A call to arms by a group of French intellectuals that rejects leftist reform and aligns itself with younger, wilder forms of resistance. Thirty years of "crisis," mass unemployment, and flagging growth, and they still want us to believe in the economy... We have to see that the economy is itself the crisis. It's not that there's not enough work, it's that there is too much of it. The Coming Insurrection is an eloquent call to arms arising from the recent waves of social contestation in France and Europe. Written by the anonymous Invisible Committee in the vein of Guy Debord--and with comparable elegance--it has been proclaimed a manual for terrorism by the French government (who recently arrested its alleged authors). One of its members more adequately described the group as "the name given to a collective voice bent on denouncing contemporary cynicism and reality." The Coming Insurrection is a strategic prescription for an emergent war-machine capable of "spreading anarchy and live communism." Written in the wake of the riots that erupted throughout the Paris suburbs in the fall of 2005 and presaging more recent riots and general strikes in France and Greece, The Coming Insurrection articulates a rejection of the official Left and its reformist agenda, aligning itself instead with the younger, wilder forms of resistance that have emerged in Europe around recent struggles against immigration control and the "war on terror." Hot-wired to the movement of '77 in Italy, its preferred historical reference point, The Coming Insurrection formulates an ethics that takes as its starting point theft, sabotage, the refusal to work, and the elaboration of collective, self-organized life forms. It is a philosophical statement that addresses the growing number of those--in France, in the United States, and elsewhere--who refuse the idea that theory, politics, and life are separate realms.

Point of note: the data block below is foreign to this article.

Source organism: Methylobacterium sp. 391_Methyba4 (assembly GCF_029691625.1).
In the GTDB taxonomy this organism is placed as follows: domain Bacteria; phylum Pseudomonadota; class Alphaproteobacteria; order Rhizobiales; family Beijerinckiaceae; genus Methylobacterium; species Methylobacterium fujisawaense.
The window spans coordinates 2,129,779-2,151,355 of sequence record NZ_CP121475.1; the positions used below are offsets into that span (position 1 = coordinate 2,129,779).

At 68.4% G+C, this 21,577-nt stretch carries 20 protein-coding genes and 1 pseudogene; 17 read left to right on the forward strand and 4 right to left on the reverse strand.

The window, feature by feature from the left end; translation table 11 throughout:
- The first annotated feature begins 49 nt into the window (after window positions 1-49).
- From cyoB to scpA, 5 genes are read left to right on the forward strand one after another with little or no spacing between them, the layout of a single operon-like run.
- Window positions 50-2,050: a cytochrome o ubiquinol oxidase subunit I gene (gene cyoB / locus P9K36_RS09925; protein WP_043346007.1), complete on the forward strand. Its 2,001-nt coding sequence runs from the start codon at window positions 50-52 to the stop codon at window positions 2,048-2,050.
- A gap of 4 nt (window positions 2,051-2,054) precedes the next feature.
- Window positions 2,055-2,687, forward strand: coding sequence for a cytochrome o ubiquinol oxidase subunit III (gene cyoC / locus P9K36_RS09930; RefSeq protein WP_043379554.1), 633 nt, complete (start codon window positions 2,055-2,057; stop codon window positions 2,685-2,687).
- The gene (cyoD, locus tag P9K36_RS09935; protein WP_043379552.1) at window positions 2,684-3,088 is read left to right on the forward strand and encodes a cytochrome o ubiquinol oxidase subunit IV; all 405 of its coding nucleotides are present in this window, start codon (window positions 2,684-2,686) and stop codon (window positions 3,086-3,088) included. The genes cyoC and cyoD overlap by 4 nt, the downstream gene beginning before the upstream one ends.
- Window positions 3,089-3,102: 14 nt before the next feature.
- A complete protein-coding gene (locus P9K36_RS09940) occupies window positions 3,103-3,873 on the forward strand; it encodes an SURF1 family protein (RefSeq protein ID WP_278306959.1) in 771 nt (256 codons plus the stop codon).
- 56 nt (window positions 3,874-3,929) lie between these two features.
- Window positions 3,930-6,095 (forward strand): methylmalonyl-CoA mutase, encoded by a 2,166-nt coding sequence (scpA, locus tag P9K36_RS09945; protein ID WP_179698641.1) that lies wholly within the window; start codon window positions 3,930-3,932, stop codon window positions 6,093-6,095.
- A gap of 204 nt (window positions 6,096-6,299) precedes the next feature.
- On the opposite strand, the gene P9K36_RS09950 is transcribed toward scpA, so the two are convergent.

This is less than an active handbook for active resistance than an indictment, a prosecution, a rant. It has unreserved cynicism for not just the Negri-Imperial style of economic/political power, but also the easy comforting hedonism of the 1960s, and the 'organic' 'we can still enjoy the fruits of modern industry and extraction and not feel guilty about it' capitalism.
Being as picky as I am, I'd like more citations than fancy rousing slogans, more action than ignorant proclamation. Something substantial.
But not necessarily violence. The sort of people who win through violent revolution are typically not those that you would rather have run a country.
That is reserved for the very end, and they admit there is so much wrong with the present system, it's almost impossible to determine where to start, except smaller and on the local level - anarcho-communes. This is more interesting.
As much I must disagree with this, I'm more tempted to agree with them the longer I watch the RNC's Policy Committee on C-SPAN.